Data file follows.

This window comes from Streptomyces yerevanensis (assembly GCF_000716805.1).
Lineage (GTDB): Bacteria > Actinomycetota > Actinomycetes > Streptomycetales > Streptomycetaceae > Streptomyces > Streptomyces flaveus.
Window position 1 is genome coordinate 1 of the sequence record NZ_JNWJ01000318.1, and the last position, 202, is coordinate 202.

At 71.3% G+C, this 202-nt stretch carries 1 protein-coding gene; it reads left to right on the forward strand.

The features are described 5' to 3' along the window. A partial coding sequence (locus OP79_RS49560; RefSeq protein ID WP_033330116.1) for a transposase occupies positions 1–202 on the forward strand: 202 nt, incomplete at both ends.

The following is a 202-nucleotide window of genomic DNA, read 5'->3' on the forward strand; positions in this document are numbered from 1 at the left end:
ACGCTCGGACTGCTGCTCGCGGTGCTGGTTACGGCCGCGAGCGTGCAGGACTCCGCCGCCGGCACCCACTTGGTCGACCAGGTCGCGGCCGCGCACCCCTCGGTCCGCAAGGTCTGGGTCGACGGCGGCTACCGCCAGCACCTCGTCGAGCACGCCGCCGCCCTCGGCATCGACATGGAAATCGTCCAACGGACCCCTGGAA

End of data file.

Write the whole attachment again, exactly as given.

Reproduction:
This window comes from Streptomyces yerevanensis (assembly GCF_000716805.1).
Lineage (GTDB): Bacteria > Actinomycetota > Actinomycetes > Streptomycetales > Streptomycetaceae > Streptomyces > Streptomyces flaveus.
Window position 1 is genome coordinate 1 of the sequence record NZ_JNWJ01000318.1, and the last position, 202, is coordinate 202.

At 71.3% G+C, this 202-nt stretch carries 1 protein-coding gene; it reads left to right on the forward strand.

The features are described 5' to 3' along the window. A partial coding sequence (locus OP79_RS49560; RefSeq protein ID WP_033330116.1) for a transposase occupies positions 1–202 on the forward strand: 202 nt, incomplete at both ends.

The following is a 202-nucleotide window of genomic DNA, read 5'->3' on the forward strand; positions in this document are numbered from 1 at the left end:
ACGCTCGGACTGCTGCTCGCGGTGCTGGTTACGGCCGCGAGCGTGCAGGACTCCGCCGCCGGCACCCACTTGGTCGACCAGGTCGCGGCCGCGCACCCCTCGGTCCGCAAGGTCTGGGTCGACGGCGGCTACCGCCAGCACCTCGTCGAGCACGCCGCCGCCCTCGGCATCGACATGGAAATCGTCCAACGGACCCCTGGAA